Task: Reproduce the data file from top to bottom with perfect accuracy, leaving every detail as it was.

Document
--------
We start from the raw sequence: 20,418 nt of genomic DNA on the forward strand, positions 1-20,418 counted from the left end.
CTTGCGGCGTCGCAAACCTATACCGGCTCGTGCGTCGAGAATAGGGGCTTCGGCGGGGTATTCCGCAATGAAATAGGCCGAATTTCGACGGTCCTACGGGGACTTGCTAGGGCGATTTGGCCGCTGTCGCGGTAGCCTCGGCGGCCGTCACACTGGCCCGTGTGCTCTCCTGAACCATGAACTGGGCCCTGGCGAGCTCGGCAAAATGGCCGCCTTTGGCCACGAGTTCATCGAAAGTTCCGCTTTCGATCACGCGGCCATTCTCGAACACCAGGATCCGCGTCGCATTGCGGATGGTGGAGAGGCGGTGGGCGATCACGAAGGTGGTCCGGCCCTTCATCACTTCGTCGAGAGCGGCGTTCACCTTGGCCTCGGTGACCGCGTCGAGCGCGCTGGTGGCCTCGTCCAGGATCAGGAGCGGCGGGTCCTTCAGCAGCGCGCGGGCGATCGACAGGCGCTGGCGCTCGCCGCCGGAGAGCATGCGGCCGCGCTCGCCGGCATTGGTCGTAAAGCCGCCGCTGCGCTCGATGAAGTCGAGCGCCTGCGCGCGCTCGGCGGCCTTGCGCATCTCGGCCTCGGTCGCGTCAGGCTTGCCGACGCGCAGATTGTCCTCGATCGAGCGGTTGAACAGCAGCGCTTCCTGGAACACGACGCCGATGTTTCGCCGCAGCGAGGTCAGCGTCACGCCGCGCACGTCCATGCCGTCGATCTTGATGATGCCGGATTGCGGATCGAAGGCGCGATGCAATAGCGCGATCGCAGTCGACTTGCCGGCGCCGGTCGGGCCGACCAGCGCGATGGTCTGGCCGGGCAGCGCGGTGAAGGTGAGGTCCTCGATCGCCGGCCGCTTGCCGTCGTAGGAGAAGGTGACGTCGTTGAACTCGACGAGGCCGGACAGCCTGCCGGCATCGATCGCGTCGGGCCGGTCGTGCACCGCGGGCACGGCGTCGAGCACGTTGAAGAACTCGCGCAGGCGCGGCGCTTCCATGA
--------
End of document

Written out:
We start from the raw sequence: 20,418 nt of genomic DNA on the forward strand, positions 1-20,418 counted from the left end.
CTTGCGGCGTCGCAAACCTATACCGGCTCGTGCGTCGAGAATAGGGGCTTCGGCGGGGTATTCCGCAATGAAATAGGCCGAATTTCGACGGTCCTACGGGGACTTGCTAGGGCGATTTGGCCGCTGTCGCGGTAGCCTCGGCGGCCGTCACACTGGCCCGTGTGCTCTCCTGAACCATGAACTGGGCCCTGGCGAGCTCGGCAAAATGGCCGCCTTTGGCCACGAGTTCATCGAAAGTTCCGCTTTCGATCACGCGGCCATTCTCGAACACCAGGATCCGCGTCGCATTGCGGATGGTGGAGAGGCGGTGGGCGATCACGAAGGTGGTCCGGCCCTTCATCACTTCGTCGAGAGCGGCGTTCACCTTGGCCTCGGTGACCGCGTCGAGCGCGCTGGTGGCCTCGTCCAGGATCAGGAGCGGCGGGTCCTTCAGCAGCGCGCGGGCGATCGACAGGCGCTGGCGCTCGCCGCCGGAGAGCATGCGGCCGCGCTCGCCGGCATTGGTCGTAAAGCCGCCGCTGCGCTCGATGAAGTCGAGCGCCTGCGCGCGCTCGGCGGCCTTGCGCATCTCGGCCTCGGTCGCGTCAGGCTTGCCGACGCGCAGATTGTCCTCGATCGAGCGGTTGAACAGCAGCGCTTCCTGGAACACGACGCCGATGTTTCGCCGCAGCGAGGTCAGCGTCACGCCGCGCACGTCCATGCCGTCGATCTTGATGATGCCGGATTGCGGATCGAAGGCGCGATGCAATAGCGCGATCGCAGTCGACTTGCCGGCGCCGGTCGGGCCGACCAGCGCGATGGTCTGGCCGGGCAGCGCGGTGAAGGTGAGGTCCTCGATCGCCGGCCGCTTGCCGTCGTAGGAGAAGGTGACGTCGTTGAACTCGACGAGGCCGGACAGCCTGCCGGCATCGATCGCGTCGGGCCGGTCGTGCACCGCGGGCACGGCGTCGAGCACGTTGAAGAACTCGCGCAGGCGCGGCGCTTCCATGA